13 Conventional Level Children raised in a society where the parents missed work on a weekly basis, where the ones who did work falsified time sheets, where leaders were known to help only their friends and relatives, out of loyalty these children are more than likely to develop these same values.

14 Conventional Level Stage 3: The Interpersonal Concordance or “Good Boy” “Good behavior is what pleases or helps others and is approved by them. There is much conformity to stereotypical images of what is majority or “natural” behavior. Behavior is frequently judged by intention – ‘he means well’ becomes important for the first time. One earns approval by being ‘nice’.” (Kohlberg, 1971)

15 Conventional Level Stage 4: The “Law and Order” Orientation “The individual is oriented toward authority, fixed rules, and the maintenance of the social order. Right behavior consists in doing one’s duty, showing respect for authority, and maintaining the given social order for its own sake.” (Kohlberg, 1971)

16 Post-Conventional Level
To reach Kohlberg’s final level, which he labeled the post-conventional level, a person must continue to develop morally. “A person at [this] level stops defining right and wrong in terms of group loyalties or norms. Instead, the adult at this level develops moral principles that define right and wrong from a universal point of view.” Simply stated, a person at this level makes his/her ethical decisions based on what any reasonable person would know as right or wrong. These decisions are based on universal ideals of justice or human rights or human welfare.

17 Post-Conventional, Autonomous, or Principled Level
Stage 5: The Social-Contract Legalistic Orientation EXAMPLE: We all know and admire these individuals. They are the ones who stand up to tribal council members, program directors, and other tribal members when they are exhibiting questionable behavior. While we admire these people, we often don’t emulate them because of fear.

18 Post-Conventional, Autonomous, or Principled Level
Stage 5: The Social-Contract Legalistic Orientation Right action tends to be defined in terms of general individual rights and standards that have been critically examined and agreed upon by the whole society. ….. Aside from what is constitutionally and democratically agreed upon, right action is a matter of personal values and opinions. The result is an emphasis upon the ‘legal point of view’, but with an additional emphasis upon the possibility of changing the law in terms of rational considerations of social utility (rather than freezing it in terms of stage 4 ‘law and order’). Outside the legal realm, free agreement, and contract, is the binding element of obligation. The ‘official’ morality of the American government and Constitution is at this stage. (Kohlberg, 1971)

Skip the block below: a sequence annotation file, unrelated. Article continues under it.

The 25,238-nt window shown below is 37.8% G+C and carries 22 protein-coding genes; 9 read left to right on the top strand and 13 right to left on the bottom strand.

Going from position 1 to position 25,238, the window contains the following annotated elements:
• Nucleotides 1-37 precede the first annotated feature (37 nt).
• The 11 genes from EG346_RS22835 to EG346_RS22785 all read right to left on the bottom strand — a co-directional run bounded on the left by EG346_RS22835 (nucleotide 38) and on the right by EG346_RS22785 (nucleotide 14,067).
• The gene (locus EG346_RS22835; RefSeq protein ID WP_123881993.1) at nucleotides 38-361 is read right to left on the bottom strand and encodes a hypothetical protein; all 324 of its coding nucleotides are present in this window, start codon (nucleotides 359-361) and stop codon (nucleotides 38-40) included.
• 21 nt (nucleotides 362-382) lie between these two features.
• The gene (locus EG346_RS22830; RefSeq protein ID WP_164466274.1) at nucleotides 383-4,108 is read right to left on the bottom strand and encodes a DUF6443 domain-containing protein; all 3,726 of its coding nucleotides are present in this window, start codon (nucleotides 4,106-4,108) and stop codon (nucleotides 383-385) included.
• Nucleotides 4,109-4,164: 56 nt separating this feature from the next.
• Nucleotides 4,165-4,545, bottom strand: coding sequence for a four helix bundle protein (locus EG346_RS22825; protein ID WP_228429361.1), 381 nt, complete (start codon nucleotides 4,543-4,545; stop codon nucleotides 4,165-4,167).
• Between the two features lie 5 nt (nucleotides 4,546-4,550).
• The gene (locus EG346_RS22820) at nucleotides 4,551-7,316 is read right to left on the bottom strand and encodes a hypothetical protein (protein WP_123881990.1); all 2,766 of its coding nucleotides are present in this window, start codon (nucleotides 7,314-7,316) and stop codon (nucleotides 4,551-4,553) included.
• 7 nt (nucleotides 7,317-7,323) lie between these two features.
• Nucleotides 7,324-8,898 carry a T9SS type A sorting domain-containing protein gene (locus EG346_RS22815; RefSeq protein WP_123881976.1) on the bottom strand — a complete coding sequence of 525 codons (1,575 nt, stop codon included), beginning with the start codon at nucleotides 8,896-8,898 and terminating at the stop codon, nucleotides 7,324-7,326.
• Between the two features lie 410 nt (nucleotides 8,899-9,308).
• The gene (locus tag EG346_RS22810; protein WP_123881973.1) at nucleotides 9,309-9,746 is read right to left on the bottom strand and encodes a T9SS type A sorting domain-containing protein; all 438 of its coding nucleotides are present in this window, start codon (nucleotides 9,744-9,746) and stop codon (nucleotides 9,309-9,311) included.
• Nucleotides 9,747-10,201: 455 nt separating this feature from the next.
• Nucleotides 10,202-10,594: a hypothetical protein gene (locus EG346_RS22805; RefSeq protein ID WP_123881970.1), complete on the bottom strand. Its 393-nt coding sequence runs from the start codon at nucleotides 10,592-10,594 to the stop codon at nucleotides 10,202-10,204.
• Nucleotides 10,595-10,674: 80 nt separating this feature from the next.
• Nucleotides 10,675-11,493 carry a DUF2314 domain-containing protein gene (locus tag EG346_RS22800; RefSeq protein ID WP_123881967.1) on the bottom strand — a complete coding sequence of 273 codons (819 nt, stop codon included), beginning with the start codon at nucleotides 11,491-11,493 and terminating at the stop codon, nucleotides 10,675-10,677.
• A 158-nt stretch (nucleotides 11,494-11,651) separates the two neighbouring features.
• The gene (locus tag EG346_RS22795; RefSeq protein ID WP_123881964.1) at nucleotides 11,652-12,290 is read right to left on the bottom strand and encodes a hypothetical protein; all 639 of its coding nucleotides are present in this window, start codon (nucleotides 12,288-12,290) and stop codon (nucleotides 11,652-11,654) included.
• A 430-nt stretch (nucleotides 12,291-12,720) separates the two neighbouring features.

19 Post-Conventional, Autonomous, or Principled Level
Finally, Kohlberg also found that when his students took courses in ethics that challenged them to look at issues from a universal point of view, they had a more likely chance of changing their moral behavior. Many rez Indians would vehemently disagree with this finding. One elder said to me, "It seems like they go to school just to learn how to steal more.” Indeed, on most Indian reservations I am aware of, having an advanced degree does not make a person more ethical.

20 Post-Conventional, Autonomous, or Principled Level
Stage 6: The Universal Ethical-Principle Orientation Right is defined by the decision of conscience in accord with self-chosen ethical principles that appeal to logical comprehensiveness, universality, and consistency. These principles are abstract and ethical (the Golden Rule, the categorical imperative); they are not concrete moral rules like the Ten Commandments. At heart, these are universal principles of justice, of the reciprocity and equality of the human rights, and of respect for the dignity of human beings as individual persons. (Kohlberg, 1971)

21 Which one of Kohlberg’s stages describes you?
Give examples of your own behavior to support that stage.